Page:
The Wyoming Medical Center has prepared for the projected apex of the COVID-19 this week, it’s looking to the future, and it’s steeling itself to write off a lot of money for charity care, hospital officials said Tuesday.
“We are prepared, and we hope the surge passes us by so we can begin to reactivate our surgical schedule and elective procedure schedule and return to a ‘new normal,'” CEO Michele Chulick told the trustees of the Memorial Hospital of Natrona County at its monthly teleconference.
The model for the surge of the disease in Wyoming is predicted to be this week from April 29 to May 3, and the hospital has been preparing for it, Chulick said.
As of Monday, the Wyoming Department of Health reported 389 confirmed cases of COVID-19 plus 131 probable cases, 39 cases in Natrona County, seven deaths, and 343 recovered cases.
The Wyoming Medical Center is entering its seventh week of dealing with COVID-19.
“We’ve prepared for this surge,” Chulick said.
The hospital constructed a negative pressure area on the third floor to accommodate 11 additional intensive care patients, and that would bring the capacity to 28 to 30 intensive care patients that could be ventilated, she said.
The patient volumes and revenues at the Wyoming Medical Center, like hospitals nationwide, are down because of canceled elective surgeries and procedures, Chulick said. The hospital canceled the elective surgeries and procedures to conserve supplies such as masks and gowns needed to treat coronavirus patients.
Those cancelations reduced anticipated revenues by 25% to 35% in April, she said, but she did not say how much money that was.
The concerns about the coronavirus have led to a decline in people coming to the emergency room even if they may need immediate care for a heart attack or a respiratory illness not related to COVID-19, Chulick said.
The hospital set up a separate waiting area in the emergency room to segregate patients from those who may have COVID-19, she added. “You can social distance and you can get the care that you need in an environment that you can trust.”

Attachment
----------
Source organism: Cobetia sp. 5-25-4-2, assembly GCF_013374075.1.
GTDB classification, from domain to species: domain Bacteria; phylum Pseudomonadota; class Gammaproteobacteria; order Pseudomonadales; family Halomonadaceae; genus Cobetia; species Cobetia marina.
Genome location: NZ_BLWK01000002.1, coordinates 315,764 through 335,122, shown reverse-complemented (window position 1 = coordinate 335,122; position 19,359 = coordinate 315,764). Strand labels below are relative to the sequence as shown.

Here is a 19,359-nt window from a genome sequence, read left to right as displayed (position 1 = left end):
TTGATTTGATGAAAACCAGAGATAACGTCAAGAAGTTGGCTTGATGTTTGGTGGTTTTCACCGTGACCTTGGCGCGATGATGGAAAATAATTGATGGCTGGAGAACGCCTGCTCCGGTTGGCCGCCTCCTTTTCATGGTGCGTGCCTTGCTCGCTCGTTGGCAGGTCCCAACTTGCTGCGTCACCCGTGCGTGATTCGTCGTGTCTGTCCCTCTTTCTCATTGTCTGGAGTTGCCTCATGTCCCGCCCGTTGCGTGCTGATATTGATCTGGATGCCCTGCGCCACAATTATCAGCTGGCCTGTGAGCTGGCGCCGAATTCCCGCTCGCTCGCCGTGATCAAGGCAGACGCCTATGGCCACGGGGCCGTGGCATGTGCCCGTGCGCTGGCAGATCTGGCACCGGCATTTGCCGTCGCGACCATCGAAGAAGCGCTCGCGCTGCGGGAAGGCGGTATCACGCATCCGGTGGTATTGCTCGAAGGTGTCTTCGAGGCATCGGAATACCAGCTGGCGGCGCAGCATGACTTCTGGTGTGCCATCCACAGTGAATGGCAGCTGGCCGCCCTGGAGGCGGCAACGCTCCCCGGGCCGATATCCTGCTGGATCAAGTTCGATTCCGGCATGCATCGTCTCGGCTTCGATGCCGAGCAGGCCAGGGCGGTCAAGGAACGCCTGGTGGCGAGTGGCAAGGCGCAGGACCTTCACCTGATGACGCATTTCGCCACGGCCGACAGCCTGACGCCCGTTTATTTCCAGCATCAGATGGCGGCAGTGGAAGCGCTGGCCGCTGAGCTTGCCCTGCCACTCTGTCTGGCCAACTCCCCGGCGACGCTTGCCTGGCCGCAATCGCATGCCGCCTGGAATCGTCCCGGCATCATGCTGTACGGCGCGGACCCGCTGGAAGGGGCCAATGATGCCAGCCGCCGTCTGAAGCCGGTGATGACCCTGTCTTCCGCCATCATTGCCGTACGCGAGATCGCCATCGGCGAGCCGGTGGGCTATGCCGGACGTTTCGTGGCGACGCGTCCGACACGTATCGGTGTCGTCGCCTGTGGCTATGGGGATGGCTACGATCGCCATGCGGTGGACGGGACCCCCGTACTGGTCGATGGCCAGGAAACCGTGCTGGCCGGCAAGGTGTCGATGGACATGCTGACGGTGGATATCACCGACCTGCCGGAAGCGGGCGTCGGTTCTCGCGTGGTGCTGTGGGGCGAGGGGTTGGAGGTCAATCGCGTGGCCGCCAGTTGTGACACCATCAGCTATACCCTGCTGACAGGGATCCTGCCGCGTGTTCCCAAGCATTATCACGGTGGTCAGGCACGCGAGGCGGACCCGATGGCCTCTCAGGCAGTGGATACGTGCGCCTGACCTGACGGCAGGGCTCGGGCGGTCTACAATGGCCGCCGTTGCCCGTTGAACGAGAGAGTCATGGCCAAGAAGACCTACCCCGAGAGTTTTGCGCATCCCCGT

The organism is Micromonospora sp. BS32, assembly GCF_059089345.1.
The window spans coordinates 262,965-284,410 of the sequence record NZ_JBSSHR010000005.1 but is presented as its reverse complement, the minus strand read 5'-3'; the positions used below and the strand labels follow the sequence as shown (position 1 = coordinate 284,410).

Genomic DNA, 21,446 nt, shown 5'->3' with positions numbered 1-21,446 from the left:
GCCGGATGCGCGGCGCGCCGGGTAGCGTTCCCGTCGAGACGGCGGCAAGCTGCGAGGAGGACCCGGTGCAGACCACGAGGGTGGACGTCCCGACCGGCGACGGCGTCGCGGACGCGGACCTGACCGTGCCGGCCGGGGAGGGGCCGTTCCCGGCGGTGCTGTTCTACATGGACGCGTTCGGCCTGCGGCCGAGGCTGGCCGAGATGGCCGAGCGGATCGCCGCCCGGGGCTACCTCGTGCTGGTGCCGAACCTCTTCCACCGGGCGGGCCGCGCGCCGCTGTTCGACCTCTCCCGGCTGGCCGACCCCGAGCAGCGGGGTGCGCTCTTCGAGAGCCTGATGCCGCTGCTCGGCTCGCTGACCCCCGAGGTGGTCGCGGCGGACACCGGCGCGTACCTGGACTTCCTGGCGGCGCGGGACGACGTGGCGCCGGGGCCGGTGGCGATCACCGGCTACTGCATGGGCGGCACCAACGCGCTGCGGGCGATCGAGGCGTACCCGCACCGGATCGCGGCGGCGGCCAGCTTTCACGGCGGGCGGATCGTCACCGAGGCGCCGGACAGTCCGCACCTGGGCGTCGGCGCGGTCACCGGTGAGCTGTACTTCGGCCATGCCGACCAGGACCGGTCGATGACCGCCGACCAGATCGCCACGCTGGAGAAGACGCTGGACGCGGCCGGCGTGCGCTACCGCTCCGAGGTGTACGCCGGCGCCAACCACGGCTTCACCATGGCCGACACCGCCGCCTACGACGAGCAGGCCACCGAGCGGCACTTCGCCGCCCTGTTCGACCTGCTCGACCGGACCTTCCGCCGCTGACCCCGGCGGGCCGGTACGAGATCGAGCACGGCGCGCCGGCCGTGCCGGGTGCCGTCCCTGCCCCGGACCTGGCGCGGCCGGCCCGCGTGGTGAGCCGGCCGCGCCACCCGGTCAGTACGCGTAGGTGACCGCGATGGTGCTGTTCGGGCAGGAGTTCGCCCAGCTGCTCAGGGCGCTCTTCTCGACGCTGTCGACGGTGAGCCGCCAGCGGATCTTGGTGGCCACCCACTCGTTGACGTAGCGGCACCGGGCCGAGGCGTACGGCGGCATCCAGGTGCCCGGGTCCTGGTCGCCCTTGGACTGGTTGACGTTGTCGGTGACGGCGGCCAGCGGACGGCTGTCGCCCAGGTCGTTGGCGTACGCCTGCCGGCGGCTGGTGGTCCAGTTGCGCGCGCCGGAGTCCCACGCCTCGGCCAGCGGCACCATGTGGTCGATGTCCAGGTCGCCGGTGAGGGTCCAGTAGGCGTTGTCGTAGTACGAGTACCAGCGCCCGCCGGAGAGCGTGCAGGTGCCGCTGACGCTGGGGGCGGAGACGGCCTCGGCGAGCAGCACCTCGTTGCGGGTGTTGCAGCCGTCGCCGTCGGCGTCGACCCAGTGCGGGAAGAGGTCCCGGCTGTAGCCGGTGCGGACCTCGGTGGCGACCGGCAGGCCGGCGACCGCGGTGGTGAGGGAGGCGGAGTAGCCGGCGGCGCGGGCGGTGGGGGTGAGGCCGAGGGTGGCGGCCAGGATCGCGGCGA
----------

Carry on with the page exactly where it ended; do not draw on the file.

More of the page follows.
The pandemic has had a devastating impact on the economy and employment, the hospital’s Chief Financial Officer Gary Zmrhal said.
The hospital is helping people pay their bills on an installment plan, and Zmrhal said he’s heard from people who will use their stimulus checks to pay their hospital bills.
Likewise, many people have applied for charity care, Zmrhal said.
Earlier this year, the hospital wrote off less charity care than anticipated, Zmrhal said.
“On March 10, the tables turned on us,” he said.
In the first half of April alone, the Wyoming Medical Center wrote off $2.5 million in charity care, but all the numbers aren’t in yet, Zmrhal said.
“You’ll see an increase in March, a significant increase in April, we’ll just wait to see what May and June bring,” he said.
The nonprofit Wyoming Medical Center Inc., was formed in 1986.
Until then, it was known as the Memorial Hospital of Natrona County, which was owned and operated by Natrona County. After the creation of the WMC, the county continued to own the physical plant of the hospital. The WMC leases the property from the county to perform health care. The WMC’s rent, in effect, is to maintain the value of the physical plant and provide care for the indigent and prisoners at the county jail.
A five-member board of trustees — called the Memorial Hospital of Natrona County — is appointed by the Natrona County Commission and oversees the WMC’s lease of the county’s property.
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